Hookshouse Virtual Open Garden
If it weren’t for coronavirus, Hookshouse Pottery would be holding its spring exhibition and Open Garden over the bank holiday weekend. Chris and Lise White are making arrangements for pre-booked individual visits but in the meantime scroll down for a ‘virtual open garden’ of photos they’ve taken. And first, Chris describes a few of the weather-related challenges they’ve faced on top of the pandemic – not that you’d know it from the magnificent pictures!
Every season is a strange one, you will hear gardeners say, but this one has been even stranger than most.
After a long, unremittingly wet and mild winter, many plants responded to the sudden heat wave by flowering much earlier than usual, notably delphiniums and some of the roses and clematis.
The bulbs and blossom were superb. Some fruit (apples and pears) have set well, promising bumper crops, but the plums were wiped out by an earlier badly timed frost.
With next week’s scheduled National Garden Scheme opening cancelled, as well as all private group visits, we have been freed of the need to work towards particular deadlines, and this has resulted in our tackling a few jobs we would otherwise have pushed to one side.
For example we have taken the opportunity to do some much needed heavy pruning and cutting back of trees and shrubs which don’t now need to be looking respectable for 22nd May. We’ve also been able to take a few moments to really see the charm of the garden for ourselves, instead of being exclusively focused on what needs to be done!
Having said that, we are also pretty upset at the idea that nobody much will see the garden, so we are starting to think about ways in which socially-distanced visits could take place. More news soon.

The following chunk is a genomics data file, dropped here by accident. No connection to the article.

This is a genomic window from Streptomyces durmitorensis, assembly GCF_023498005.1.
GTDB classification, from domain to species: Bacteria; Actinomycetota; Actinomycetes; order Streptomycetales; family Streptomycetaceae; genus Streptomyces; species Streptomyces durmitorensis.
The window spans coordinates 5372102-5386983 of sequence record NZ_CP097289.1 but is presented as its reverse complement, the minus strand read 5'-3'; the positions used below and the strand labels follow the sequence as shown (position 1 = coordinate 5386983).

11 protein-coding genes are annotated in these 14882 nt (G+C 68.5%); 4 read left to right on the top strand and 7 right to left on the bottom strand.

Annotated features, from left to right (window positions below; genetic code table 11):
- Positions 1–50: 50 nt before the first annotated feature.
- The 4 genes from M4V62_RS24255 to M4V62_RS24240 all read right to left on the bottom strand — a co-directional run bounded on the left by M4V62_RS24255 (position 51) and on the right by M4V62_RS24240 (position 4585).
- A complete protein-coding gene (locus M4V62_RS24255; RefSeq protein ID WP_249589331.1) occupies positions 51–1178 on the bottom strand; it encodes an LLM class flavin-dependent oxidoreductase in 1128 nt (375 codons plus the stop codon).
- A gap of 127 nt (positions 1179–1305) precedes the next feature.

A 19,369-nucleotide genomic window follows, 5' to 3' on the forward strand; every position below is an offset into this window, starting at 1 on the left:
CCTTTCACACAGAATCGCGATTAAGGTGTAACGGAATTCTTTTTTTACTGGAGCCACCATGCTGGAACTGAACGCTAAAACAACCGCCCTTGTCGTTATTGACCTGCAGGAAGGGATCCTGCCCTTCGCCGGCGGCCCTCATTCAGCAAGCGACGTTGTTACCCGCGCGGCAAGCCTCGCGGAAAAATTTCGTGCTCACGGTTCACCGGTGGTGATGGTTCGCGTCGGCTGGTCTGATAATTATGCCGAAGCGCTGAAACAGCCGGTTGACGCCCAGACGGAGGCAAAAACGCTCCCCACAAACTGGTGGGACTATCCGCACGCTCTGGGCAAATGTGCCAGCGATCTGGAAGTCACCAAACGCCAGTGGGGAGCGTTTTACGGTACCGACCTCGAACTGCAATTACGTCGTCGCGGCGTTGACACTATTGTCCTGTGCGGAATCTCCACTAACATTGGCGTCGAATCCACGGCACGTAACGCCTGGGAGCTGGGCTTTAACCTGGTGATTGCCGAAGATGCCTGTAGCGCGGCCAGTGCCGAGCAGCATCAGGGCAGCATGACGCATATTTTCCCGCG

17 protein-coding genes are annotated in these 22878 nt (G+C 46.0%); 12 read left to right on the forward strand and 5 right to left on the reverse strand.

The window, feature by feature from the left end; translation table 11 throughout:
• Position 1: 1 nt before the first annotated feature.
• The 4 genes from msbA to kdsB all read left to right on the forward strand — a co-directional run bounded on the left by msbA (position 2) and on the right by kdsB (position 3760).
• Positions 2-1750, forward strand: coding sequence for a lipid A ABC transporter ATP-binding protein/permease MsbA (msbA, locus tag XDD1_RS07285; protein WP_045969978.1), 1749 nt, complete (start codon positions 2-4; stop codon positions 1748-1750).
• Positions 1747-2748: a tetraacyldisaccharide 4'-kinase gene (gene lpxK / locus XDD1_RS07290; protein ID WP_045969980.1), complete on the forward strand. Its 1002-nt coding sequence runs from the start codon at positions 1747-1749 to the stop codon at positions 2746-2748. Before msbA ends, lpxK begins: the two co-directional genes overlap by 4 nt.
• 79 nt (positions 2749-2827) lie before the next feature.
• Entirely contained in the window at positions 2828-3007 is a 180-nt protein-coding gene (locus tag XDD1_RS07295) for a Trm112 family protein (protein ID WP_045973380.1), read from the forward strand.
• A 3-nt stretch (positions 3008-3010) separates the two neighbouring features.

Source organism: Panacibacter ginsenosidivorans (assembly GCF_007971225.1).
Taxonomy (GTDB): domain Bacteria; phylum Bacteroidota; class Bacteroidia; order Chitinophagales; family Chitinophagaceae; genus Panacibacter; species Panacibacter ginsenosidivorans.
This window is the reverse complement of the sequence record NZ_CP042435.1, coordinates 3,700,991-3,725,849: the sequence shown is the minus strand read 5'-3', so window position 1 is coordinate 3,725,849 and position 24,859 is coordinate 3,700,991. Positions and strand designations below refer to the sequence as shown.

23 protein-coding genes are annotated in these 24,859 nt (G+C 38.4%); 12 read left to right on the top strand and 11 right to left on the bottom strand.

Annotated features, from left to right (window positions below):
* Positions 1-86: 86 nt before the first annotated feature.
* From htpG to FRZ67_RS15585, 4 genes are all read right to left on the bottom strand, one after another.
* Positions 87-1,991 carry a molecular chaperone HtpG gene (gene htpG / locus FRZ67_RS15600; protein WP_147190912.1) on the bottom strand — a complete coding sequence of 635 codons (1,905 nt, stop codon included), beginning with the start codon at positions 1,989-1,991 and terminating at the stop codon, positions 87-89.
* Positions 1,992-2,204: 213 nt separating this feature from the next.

Current concerns are the latest drop in temperature from 28 degrees to near winter lows and overnight frosts.
A few tentative ventures into planting out things which were becoming pot bound in the greenhouse, hoping we would get away with it, have proved to be over optimistic: thefrost damage to some of the beans, courgettes and squashes (and the potatoes) has been quite serious despite a covering of fleece, something I’ve never suffered before.
Fortunately I kept back reserve plants. Dahlias have also suffered though, on the whole, the flower garden has fared better. The main enemies here have four legs – rabbits hugely enjoy new shoots of many plants, and this means a lot of careful protection has been needed.
And there are more than a few other preoccupations! Can we protect the newly emerging yellow rattle in the mini flower meadow from the rabbits? Will the new strawberry protection system, designed to defeat the squirrels who broke into the fruit cage last year and scoffed the lot, actually do the business?
And what can we do to replace the large number of asparagus crowns that seem to have succumbed to the waterlogged conditions of the winter?